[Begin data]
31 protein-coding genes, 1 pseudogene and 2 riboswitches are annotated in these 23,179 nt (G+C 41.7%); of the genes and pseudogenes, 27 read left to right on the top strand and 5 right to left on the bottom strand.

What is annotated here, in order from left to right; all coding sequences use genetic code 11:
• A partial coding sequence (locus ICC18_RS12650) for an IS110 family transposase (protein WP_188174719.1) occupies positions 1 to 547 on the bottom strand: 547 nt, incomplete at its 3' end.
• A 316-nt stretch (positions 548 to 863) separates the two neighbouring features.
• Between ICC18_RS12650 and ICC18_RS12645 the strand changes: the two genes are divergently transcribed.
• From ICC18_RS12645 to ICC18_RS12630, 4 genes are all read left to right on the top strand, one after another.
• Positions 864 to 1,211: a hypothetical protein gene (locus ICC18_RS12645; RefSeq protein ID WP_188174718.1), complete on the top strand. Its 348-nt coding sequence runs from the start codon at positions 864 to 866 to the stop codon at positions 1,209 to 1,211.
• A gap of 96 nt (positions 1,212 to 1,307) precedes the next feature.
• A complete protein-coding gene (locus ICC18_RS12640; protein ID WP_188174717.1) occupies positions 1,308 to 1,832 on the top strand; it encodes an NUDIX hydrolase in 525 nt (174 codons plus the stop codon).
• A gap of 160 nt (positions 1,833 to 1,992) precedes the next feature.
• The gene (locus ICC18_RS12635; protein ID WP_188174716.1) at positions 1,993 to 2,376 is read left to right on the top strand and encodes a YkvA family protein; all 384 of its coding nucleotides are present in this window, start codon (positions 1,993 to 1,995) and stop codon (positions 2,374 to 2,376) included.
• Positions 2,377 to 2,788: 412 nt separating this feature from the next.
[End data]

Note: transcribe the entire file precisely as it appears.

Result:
31 protein-coding genes, 1 pseudogene and 2 riboswitches are annotated in these 23,179 nt (G+C 41.7%); of the genes and pseudogenes, 27 read left to right on the top strand and 5 right to left on the bottom strand.

What is annotated here, in order from left to right; all coding sequences use genetic code 11:
• A partial coding sequence (locus ICC18_RS12650) for an IS110 family transposase (protein WP_188174719.1) occupies positions 1 to 547 on the bottom strand: 547 nt, incomplete at its 3' end.
• A 316-nt stretch (positions 548 to 863) separates the two neighbouring features.
• Between ICC18_RS12650 and ICC18_RS12645 the strand changes: the two genes are divergently transcribed.
• From ICC18_RS12645 to ICC18_RS12630, 4 genes are all read left to right on the top strand, one after another.
• Positions 864 to 1,211: a hypothetical protein gene (locus ICC18_RS12645; RefSeq protein ID WP_188174718.1), complete on the top strand. Its 348-nt coding sequence runs from the start codon at positions 864 to 866 to the stop codon at positions 1,209 to 1,211.
• A gap of 96 nt (positions 1,212 to 1,307) precedes the next feature.
• A complete protein-coding gene (locus ICC18_RS12640; protein ID WP_188174717.1) occupies positions 1,308 to 1,832 on the top strand; it encodes an NUDIX hydrolase in 525 nt (174 codons plus the stop codon).
• A gap of 160 nt (positions 1,833 to 1,992) precedes the next feature.
• The gene (locus ICC18_RS12635; protein ID WP_188174716.1) at positions 1,993 to 2,376 is read left to right on the top strand and encodes a YkvA family protein; all 384 of its coding nucleotides are present in this window, start codon (positions 1,993 to 1,995) and stop codon (positions 2,374 to 2,376) included.
• Positions 2,377 to 2,788: 412 nt separating this feature from the next.